A data-intensive application is typically built front standard building blocks that provide commonly needed functionality. For example, many applications need to:
In this book, we focus on three concerns that are important in most software systems:
The things that can go wrong are called faults, and systems that anticipate faults and can cope with them are called fault-tolerant or resilient.
Note that a fault is not the same as a failure. A fault is usually defined as one component of the system deviating from its spec, whereas a failure is when the system as a whole stops providing the required service to the user.
When we think of the causes of system failure, hardware faults quickly come to mind.
Our first response is usually to add redundancy to the individual hardware components in order to reduce the failure rate of the system. Disks may be set up in a RAID configuration, servers may have dual power supplies and hot-swappable CPUs, and datacenters may have batteries and diesel generators for backup power. When one component dies, the redundant component can take its place while the broken component is replaced.
Another class of fault is a systematic error within the system.
There is no quick solution to the problem of systematic faults in software. Lots of small things can help: carefully thinking about assumptions and interactions in the system; thorough testing; process isolation; allowing processes to crash and restart; measureing; monitoring, and analyzing system behaviour in production.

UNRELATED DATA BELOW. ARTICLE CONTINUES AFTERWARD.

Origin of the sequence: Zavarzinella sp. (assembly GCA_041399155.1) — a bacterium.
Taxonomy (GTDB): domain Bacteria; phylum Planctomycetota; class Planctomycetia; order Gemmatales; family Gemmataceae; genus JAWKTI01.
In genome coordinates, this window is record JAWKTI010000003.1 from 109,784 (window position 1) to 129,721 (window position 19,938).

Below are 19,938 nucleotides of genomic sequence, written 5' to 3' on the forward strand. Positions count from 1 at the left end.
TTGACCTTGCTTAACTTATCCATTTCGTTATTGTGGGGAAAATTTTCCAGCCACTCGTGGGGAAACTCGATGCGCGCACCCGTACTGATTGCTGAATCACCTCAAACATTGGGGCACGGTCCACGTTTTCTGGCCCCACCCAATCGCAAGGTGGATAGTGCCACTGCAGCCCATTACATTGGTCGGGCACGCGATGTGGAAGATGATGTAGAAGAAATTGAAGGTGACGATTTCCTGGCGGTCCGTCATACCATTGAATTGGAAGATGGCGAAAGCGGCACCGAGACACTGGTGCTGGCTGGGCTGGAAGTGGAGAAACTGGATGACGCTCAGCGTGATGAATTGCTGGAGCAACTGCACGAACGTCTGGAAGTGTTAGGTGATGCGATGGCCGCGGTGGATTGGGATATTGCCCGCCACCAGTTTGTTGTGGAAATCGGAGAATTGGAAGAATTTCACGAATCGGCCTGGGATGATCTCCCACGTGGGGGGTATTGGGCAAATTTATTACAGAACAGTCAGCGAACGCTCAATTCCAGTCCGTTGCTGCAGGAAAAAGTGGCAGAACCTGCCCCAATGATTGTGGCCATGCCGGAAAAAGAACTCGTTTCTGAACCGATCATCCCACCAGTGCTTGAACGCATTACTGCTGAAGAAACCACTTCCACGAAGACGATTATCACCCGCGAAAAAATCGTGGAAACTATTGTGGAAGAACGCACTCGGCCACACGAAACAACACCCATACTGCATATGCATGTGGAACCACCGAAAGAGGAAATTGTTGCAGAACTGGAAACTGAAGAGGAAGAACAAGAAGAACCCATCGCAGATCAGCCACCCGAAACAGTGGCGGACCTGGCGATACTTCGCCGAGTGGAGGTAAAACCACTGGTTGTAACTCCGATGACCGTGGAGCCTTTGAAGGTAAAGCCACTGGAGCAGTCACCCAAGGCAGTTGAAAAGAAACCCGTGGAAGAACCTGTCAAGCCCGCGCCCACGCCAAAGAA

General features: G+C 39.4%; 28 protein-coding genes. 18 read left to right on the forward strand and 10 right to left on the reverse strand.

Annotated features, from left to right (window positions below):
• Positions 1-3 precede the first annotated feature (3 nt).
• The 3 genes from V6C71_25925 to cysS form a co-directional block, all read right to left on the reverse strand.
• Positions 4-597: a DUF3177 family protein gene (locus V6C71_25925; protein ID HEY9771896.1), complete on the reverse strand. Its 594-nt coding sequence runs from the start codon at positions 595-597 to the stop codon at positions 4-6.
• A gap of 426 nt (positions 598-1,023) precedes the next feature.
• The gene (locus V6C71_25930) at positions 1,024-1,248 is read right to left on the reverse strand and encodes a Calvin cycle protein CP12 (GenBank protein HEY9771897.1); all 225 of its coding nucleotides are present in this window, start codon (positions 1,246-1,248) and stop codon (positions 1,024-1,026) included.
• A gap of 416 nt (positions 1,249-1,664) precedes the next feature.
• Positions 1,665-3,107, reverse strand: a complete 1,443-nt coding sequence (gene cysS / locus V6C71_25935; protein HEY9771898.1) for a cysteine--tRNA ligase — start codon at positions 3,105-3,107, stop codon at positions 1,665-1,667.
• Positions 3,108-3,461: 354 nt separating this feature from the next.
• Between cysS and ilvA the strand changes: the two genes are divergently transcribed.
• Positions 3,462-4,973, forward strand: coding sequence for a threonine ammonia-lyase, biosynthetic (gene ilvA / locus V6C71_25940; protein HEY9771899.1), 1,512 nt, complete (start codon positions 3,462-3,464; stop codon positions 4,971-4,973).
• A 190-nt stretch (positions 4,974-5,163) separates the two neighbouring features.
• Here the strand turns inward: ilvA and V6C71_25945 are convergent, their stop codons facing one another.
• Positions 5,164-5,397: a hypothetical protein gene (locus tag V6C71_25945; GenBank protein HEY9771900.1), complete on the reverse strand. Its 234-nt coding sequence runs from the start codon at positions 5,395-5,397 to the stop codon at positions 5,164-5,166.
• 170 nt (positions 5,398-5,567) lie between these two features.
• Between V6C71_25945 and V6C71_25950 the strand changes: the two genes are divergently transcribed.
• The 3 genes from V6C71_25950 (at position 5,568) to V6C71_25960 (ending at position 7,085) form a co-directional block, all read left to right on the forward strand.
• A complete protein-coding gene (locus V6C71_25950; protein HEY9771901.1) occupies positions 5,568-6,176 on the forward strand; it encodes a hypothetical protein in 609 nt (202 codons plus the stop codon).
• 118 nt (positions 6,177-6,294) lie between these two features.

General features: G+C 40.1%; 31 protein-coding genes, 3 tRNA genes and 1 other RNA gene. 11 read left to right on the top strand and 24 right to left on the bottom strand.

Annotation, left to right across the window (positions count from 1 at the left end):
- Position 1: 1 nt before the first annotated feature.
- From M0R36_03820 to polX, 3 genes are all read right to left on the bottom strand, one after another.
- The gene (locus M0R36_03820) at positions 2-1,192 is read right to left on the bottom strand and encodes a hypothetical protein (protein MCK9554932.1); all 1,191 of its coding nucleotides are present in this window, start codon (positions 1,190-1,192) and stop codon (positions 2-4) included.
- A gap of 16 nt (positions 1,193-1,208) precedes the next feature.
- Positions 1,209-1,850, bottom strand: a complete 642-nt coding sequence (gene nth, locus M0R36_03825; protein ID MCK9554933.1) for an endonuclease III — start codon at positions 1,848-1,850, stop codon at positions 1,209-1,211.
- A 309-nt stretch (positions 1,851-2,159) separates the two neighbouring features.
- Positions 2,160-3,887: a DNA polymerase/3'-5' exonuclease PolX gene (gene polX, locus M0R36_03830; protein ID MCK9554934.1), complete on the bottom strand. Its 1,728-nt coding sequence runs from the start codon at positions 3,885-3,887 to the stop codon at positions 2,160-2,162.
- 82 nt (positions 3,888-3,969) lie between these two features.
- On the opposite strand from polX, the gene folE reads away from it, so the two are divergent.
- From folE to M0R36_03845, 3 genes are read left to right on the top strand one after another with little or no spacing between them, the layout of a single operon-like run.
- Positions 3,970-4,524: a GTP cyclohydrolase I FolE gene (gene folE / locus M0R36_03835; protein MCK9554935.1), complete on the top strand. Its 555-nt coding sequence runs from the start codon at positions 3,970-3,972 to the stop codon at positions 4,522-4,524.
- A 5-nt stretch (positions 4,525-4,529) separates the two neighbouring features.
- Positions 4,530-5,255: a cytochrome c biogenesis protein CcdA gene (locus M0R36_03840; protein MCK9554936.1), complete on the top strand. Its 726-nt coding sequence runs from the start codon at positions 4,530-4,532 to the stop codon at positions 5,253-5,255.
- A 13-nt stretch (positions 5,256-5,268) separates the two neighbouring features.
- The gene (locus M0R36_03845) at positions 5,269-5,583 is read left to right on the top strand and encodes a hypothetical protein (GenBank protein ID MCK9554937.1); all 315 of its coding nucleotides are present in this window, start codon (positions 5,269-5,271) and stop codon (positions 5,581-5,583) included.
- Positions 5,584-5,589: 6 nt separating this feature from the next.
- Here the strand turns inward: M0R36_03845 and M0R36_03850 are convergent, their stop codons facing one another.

Humans design and build software systems, and the operators who keep the systems running are also human. Even when they have the best intentions, humans are known to be unreliable.
How do we make our systems reliable, in spite of unreliable humans? The best systems combine several approaches:
Scalability is the term we use to describe a system’s ability to cope with increased load.
Load can be described with a few numbers which we call load parameters. The best choice of parameters depends on the architecture of your system: it may be requests per second to a web server, the ratio of reads to writes in a database, the number of simultaneously active users in a chat room, the hit rate on a cache, or something else.
Once you have described the load on your system, you can investigate what happens when the load increases. You can look at it in two ways:
Both questions require performance numbers:
We need to think of response time not as a single number, but as a distribution of values that you can measure.